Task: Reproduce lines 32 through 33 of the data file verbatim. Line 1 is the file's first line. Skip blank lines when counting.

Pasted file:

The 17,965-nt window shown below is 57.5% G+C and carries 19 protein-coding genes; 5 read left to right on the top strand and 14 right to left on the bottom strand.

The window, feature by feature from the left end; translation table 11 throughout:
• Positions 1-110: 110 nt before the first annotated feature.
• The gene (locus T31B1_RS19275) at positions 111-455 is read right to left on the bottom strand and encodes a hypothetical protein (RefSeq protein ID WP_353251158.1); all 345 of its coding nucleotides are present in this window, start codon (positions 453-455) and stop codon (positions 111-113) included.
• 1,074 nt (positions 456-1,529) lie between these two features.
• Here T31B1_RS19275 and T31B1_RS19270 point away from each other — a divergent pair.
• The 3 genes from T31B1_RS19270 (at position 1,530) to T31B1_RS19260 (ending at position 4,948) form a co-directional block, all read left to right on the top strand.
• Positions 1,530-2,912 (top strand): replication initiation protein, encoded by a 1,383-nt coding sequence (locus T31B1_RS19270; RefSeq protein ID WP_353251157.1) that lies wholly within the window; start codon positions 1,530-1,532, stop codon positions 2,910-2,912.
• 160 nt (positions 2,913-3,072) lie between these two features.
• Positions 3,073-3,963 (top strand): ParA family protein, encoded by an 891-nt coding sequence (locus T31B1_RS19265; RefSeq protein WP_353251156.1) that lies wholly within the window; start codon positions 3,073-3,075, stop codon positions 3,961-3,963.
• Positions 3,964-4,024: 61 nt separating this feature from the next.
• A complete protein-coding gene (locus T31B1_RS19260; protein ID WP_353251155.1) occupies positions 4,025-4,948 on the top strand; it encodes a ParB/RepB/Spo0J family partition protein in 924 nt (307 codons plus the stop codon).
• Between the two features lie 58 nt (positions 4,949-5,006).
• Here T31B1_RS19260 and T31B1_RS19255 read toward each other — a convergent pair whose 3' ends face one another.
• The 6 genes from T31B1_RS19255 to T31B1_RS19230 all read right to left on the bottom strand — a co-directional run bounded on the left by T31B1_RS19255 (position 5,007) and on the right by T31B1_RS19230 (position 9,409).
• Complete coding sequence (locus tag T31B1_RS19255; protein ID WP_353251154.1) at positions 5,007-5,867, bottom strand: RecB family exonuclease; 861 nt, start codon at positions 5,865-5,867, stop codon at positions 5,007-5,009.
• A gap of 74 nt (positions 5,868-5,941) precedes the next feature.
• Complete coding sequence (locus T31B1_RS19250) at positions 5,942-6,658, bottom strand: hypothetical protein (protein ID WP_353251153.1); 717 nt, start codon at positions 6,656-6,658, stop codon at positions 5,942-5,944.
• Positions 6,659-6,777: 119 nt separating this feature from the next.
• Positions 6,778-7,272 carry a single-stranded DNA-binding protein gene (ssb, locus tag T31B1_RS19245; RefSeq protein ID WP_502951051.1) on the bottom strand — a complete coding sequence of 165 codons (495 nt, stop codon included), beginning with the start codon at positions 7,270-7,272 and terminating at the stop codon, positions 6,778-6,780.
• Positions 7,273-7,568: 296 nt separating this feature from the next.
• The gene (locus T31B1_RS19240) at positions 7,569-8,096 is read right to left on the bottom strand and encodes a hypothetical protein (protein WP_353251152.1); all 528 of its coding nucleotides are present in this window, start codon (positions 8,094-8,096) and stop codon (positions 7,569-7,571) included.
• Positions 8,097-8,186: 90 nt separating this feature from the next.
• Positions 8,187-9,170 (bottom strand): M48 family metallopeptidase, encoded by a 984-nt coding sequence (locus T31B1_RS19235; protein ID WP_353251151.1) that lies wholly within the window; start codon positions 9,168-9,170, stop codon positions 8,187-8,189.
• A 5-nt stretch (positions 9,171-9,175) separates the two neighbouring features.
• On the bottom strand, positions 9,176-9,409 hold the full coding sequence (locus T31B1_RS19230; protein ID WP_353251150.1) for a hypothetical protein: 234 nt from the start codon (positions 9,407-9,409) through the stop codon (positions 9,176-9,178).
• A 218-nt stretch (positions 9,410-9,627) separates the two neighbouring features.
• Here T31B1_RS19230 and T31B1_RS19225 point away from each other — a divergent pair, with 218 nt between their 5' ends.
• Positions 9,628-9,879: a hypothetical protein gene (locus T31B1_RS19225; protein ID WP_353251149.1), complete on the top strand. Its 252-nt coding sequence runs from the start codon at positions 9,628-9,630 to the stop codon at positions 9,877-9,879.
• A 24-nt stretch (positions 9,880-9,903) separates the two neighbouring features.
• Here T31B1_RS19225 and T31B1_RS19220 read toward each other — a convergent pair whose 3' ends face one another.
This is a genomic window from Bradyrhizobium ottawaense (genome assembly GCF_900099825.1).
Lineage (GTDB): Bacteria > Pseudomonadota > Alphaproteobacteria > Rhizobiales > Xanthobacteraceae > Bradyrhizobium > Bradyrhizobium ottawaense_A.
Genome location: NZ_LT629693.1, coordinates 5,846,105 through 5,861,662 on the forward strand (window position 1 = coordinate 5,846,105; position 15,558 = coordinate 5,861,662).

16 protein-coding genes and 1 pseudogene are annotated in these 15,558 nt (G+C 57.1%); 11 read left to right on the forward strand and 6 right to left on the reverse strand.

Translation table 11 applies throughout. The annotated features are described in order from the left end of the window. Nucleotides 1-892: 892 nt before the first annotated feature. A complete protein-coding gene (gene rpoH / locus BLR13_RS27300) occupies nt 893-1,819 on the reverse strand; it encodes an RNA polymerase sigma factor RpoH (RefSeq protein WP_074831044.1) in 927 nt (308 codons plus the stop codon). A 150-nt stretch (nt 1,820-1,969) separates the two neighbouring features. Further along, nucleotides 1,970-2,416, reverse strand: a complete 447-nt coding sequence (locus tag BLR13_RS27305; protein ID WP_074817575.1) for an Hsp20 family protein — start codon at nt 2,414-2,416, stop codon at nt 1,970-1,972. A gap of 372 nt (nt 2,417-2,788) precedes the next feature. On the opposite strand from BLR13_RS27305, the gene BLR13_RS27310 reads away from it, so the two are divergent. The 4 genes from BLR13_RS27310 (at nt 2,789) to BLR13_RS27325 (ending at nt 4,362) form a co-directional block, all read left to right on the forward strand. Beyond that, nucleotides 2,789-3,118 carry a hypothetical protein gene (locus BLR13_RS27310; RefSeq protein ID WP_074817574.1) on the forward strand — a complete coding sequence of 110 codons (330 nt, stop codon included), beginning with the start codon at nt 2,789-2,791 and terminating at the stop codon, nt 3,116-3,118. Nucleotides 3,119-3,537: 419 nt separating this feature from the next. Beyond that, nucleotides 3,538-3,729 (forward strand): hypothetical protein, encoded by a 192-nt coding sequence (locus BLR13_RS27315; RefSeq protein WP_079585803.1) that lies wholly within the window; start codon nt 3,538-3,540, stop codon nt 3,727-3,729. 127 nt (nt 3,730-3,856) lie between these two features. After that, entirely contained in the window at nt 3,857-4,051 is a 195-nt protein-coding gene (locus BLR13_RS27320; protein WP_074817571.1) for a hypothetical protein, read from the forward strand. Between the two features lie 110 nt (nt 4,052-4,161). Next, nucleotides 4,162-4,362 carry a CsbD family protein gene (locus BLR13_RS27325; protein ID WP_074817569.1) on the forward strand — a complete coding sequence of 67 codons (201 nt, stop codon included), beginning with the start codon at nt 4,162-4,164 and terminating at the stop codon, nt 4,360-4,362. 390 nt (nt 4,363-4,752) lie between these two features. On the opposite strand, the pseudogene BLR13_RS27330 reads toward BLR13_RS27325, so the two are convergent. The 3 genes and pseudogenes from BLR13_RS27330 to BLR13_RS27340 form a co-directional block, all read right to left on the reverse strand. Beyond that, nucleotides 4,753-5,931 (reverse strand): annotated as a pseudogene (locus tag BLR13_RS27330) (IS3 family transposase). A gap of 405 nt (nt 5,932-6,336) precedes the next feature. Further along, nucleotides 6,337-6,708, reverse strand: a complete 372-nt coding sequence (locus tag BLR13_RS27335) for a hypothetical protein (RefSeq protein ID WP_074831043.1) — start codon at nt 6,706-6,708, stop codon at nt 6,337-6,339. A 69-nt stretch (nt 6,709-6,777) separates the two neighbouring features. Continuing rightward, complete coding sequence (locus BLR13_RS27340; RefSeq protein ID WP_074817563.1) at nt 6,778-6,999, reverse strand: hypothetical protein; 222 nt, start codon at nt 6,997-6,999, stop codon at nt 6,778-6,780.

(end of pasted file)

This is a genomic window from Bradyrhizobium ottawaense (genome assembly GCF_900099825.1).
Lineage (GTDB): Bacteria > Pseudomonadota > Alphaproteobacteria > Rhizobiales > Xanthobacteraceae > Bradyrhizobium > Bradyrhizobium ottawaense_A.